Kids Need Kiwanis
Kiwanis helps kids around the world. Local clubs look out for our communities and the international organization takes on large-scale challenges, such as fighting disease and poverty. We are generous with our time. We are creative with our ideas. We are passionate about making a difference. And we have fun along the way.
For more than a century, Kiwanis has created opportunities for children to be curious, safe and healthy regardless of the community in which they live. When you give a child the chance to learn, experience, dream, grow, succeed and thrive, great things can happen.
Service is at the heart of every Kiwanis club, no matter where in the world it’s located. Members stage nearly 150,000 service projects and raise nearly US$100 million every year for communities, families and projects. By working together, members achieve what one person cannot accomplish alone.
A family of servant leaders
Kiwanis clubs focus on changing the world by serving children, one child and one community at a time. To do this, many clubs also sponsor a Kiwanis family club—K-Kidsfor primary school children; Builders Clubs for adolescents; Key Clubs for teens; Circle K clubs for university students and Aktion Clubs for adults living with disabilities—to reach more people and have a greater service impact on their communities.
Are you ready to help create communities that let all children thrive, prosper and grow? Join the Mansfield Kiwanis or make a financial donation to support our mission. The kids are counting on you.
More information on Kiwanis International…
Kiwanis is a global organization of volunteers dedicated to changing the world one child and one community at a time.—Kiwanis defining statement, adopted October 2004.
Founded in 1915 in Detroit and with headquarters now in Indianapolis, Kiwanis International is a thriving organization of service- and community-minded individuals who support children and young adults around the world. More than 600,000 Kiwanis-family members in 96 countries make their mark by responding to the needs of their communities and pooling their resources to address worldwide issues. Through these efforts, Kiwanis International truly is “Serving the Children of the World.”
Guided by six permanent Objects, Kiwanis clubs view their role within their respective communities with a great deal of foresight. Key aspects to operating an effective club include:
Evaluating both children’s issues and community needs on an ongoing basis
Conducting service projects to respond to those identified needs
Maintaining an active membership roster of professional business people who have both the desire and the ability to serve their community
Club meetings traditionally are conducted once a week and offer an atmosphere of fun, learning, and fellowship. In addition to attending the meetings, the typical Kiwanian volunteers each month to assist with club service projects.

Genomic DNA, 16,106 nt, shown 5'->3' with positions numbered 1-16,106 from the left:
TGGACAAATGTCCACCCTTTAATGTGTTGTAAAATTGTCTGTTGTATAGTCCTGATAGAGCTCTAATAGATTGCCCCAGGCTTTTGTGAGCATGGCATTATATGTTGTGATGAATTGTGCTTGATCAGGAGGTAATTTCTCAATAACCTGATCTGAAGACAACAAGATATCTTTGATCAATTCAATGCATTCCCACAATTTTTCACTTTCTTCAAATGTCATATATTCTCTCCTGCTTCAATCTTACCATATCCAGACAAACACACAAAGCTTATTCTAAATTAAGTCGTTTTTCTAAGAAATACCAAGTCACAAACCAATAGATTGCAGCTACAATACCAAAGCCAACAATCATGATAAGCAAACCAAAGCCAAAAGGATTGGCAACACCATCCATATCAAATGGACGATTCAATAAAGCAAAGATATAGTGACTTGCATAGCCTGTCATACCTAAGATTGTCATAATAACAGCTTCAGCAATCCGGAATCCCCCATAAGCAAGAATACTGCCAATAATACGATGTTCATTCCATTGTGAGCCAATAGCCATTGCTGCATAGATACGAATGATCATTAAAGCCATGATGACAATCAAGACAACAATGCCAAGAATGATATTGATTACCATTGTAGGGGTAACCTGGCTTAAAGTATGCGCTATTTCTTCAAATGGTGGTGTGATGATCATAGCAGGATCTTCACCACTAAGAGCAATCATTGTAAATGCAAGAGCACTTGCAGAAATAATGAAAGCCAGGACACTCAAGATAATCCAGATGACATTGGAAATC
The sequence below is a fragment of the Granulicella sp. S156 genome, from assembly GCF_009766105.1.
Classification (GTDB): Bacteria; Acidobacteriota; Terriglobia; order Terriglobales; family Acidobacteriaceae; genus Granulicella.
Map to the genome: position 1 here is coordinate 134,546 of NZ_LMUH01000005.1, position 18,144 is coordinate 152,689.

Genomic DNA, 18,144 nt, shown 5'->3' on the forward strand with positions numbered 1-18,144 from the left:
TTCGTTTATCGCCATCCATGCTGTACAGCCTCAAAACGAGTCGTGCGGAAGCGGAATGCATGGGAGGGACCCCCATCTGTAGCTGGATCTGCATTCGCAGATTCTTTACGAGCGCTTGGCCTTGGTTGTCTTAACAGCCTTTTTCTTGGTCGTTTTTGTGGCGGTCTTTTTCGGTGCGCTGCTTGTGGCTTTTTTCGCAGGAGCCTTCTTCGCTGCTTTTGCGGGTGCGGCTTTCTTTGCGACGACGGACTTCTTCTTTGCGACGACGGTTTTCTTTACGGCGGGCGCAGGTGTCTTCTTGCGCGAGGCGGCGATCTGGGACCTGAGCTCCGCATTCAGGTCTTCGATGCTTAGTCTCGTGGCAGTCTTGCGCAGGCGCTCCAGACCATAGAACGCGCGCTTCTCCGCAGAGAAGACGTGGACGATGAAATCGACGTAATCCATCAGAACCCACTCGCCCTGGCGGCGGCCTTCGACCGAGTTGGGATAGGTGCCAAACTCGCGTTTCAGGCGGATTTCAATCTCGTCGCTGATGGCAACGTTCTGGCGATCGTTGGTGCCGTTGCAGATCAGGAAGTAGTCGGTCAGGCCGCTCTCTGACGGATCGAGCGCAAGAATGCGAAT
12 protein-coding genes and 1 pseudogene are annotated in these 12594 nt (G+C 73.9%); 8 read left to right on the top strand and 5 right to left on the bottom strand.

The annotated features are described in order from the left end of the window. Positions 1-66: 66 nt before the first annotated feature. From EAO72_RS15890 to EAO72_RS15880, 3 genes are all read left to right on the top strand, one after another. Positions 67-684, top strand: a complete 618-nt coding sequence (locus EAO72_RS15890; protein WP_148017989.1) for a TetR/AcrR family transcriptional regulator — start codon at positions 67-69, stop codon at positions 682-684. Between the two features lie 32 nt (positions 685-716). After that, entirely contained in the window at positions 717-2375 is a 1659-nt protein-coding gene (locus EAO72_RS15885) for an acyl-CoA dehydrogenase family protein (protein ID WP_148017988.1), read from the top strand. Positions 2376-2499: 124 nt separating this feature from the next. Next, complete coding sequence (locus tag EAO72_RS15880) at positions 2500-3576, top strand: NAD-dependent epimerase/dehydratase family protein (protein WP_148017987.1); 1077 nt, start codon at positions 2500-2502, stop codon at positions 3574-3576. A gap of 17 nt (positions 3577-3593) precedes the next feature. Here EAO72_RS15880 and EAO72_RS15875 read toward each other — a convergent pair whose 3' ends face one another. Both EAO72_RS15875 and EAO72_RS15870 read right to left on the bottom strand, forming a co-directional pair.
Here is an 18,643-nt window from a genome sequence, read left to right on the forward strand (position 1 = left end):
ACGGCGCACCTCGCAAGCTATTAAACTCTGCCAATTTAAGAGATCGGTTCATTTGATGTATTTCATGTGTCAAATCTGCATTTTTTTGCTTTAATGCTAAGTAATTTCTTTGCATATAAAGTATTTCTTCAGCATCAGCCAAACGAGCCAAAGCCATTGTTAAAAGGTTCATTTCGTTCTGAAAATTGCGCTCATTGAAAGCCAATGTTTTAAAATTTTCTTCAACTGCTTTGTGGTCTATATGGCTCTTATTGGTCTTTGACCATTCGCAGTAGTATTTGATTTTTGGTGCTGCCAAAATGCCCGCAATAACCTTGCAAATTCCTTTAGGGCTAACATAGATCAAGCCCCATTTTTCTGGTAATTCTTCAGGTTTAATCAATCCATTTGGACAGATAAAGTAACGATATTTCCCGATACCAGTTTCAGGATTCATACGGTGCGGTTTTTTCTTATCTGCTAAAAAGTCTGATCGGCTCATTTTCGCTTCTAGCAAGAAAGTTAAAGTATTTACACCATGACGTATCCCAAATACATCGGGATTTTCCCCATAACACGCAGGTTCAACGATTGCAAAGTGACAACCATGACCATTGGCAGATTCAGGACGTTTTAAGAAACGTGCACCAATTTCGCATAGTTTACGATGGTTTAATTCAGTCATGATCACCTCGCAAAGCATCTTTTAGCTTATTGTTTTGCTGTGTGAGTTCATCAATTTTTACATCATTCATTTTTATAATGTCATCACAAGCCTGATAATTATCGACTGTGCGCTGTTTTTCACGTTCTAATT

Service projects often are linked to the Kiwanis program, “Young Children: Priority One.” This initiative places continuing focus on the needs of children in pediatric trauma, safety, child care, early development, infant health, nutrition, and parenting skills.
Service projects also can address other needs within the community, such as working to stop substance abuse, helping the elderly, promoting literacy, supporting youth sports and recreation, responding to disasters, and supporting specific persons in need.
Kiwanis also plays a special role in developing future generations of leaders. K-Kids clubs at the elementary school level, Builders Clubs in middle school and junior highs, Key Clubs in high schools, and Circle K clubs at the collegiate level all are Kiwanis organizations that teach community service and leadership skills to young people. In addition, Aktion Clubs are made up of adults with mental and physical disabilities who enthusiastically perform service to help others.
A typical Kiwanis club is a snapshot of its community, with members from all walks of life and at every step of the career ladder. They are unified in their belief that children and their communities benefit from the efforts of a proficient group of caring and involved volunteers. In a typical year, Kiwanis clubs invest more than 6.2 million hours and US$100 million in communities around the world. Through these efforts, the Kiwanis organization truly leaves a lasting impression on future generations.
The six permanent Objects of Kiwanis International were approved by Kiwanis club delegates at the 1924 Convention in Denver, Colorado. Through the succeeding decades, they have remained unchanged.
To give primacy to the human and spiritual rather than to the material values of life.
To encourage the daily living of the Golden Rule in all human relationships.
To promote the adoption and the application of higher social, business, and professional standards.
To develop, by precept and example, a more intelligent, aggressive, and serviceable citizenship.
To provide, through Kiwanis clubs, a practical means to form enduring friendships, to render altruistic service, and to build better communities.
To cooperate in creating and maintaining that sound public opinion and high idealism which make possible the increase of righteousness, justice, patriotism, and goodwill